For spouses who reach a settlement on all issues in the divorce, a Mutual Consent Divorce is the easiest way to get divorced in Maryland. We are often surprised that people are unaware of this option and instead believe they must be physically separated for a year before obtaining a no-fault divorce. Mutual Consent Divorce can make the entire divorce process quicker, simpler, and more affordable. Here is what you need to know about Mutual Consent Divorce.
How to Know if Mutual Consent Divorce is Right for You
If you and your spouse wish to avoid the messy litigation that is sometimes associated with the divorce process, a Mutual Consent Divorce offers a helpful option for moving forward. Mutual Consent Divorce is the ideal solution for couples who agree to divorce and who have reached a written agreement resolving all issues arising out of their divorce. A Mutual Consent Divorce is an option even if you have minor children, and even if you are still residing together and are waiting to physically separate. There is no waiting period required to request a Mutual Consent Divorce.
First Things First, Sign the Separation Agreement
Also referred to as a Marital Settlement Agreement or Property Settlement Agreement, Separation Agreements exist to resolve all marriage-related issues before the divorce process—all without couples having to endure a one-year physical separation. However, Separation Agreements require that both parties agree to the same terms, and that process can take some time while the parties reach agreements. With the help of their family attorneys or a mediator, spouses create a legal contract that outlines all relevant information and resolutions related to the divorce. Before drafting the agreement, couples need to reach an agreement on the following issues:
Grounds for divorce
Division of property
Insurance, debts, and other financial issues
If a Separation Agreement fails to address and resolve all these issues as required by the Court, the divorce may be delayed or denied altogether. Even if you’ve come to the terms of an agreement on your own, you should still consult a family law attorney to ensure that your agreement purports with Maryland law and you understand what you are getting—and what you are waiving—in your divorce.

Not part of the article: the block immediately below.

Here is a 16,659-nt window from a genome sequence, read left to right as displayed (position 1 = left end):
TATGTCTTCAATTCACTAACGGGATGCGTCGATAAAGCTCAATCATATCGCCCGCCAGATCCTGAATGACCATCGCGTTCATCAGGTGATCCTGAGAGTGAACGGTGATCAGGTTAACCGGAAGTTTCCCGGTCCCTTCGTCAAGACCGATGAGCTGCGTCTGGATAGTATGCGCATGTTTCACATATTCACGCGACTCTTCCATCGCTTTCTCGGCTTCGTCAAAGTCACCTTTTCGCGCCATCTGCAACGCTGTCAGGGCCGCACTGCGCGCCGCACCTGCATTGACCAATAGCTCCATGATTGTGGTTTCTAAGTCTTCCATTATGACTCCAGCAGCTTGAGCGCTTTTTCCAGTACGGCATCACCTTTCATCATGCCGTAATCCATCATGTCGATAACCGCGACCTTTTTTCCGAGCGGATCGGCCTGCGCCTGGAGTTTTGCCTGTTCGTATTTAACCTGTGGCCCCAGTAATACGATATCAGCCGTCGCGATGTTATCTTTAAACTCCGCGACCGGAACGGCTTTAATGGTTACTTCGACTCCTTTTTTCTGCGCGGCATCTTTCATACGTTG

Work Out Any Lingering Issues Ahead of Time
If you and your spouse are interested in a Mutual Consent Divorce but cannot come to an agreement on all of the issues in the Separation Agreement, mediation can be a great solution. By hiring a third-party mediator, you and your spouse can resolve any lingering issues before signing the Separation Agreement.
Throughout the mediation process, mediators operate as a neutral third party to help facilitate discussions between spouses to reach a solution that satisfies both people. The mediator will draft a formal agreement after all issues are resolved. The mediator will then encourage you to review the agreement with an attorney of your own. Mediation is considered a confidential process, so if an agreement cannot be reached, neither the mediator nor the couple can testify in court about what was discussed during mediation.
How to Request a Mutual Consent Divorce
The process of requesting a Mutual Consent Divorce from the Court is relatively quick and simple. Firstly, after both parties have signed the Separation Agreement, one spouse will file a “Complaint for Absolute Divorce” on the grounds of Mutual Consent. The person who files will be considered the Plaintiff. The next step involves the other spouse (also known as the Defendant) filing an “Answer” to the Complaint, which confirms that both parties agree on the terms and both consent to the divorce. At this stage, the Court will confirm that no outstanding issues are left to resolve and will schedule an “uncontested divorce hearing.” These hearings are required to confirm that all terms and information included in the initial Complaint and Separation Agreement are accurate, and typically only take a few minutes to complete. Currently, almost all uncontested divorce hearings across Maryland are being held remotely.
For those interested in learning more about Mutual Consent Divorce or require assistance drafting a Separation/Marital Settlement Agreement, please feel free to reach out to our office. Laurie M. Wasserman and Steffani L. Langston are also fully trained to serve as family law mediators and help resolve disputes before the divorce process. Contact us today to learn more. The legal team at Wasserman Family Law is here to help guide and advocate for you.
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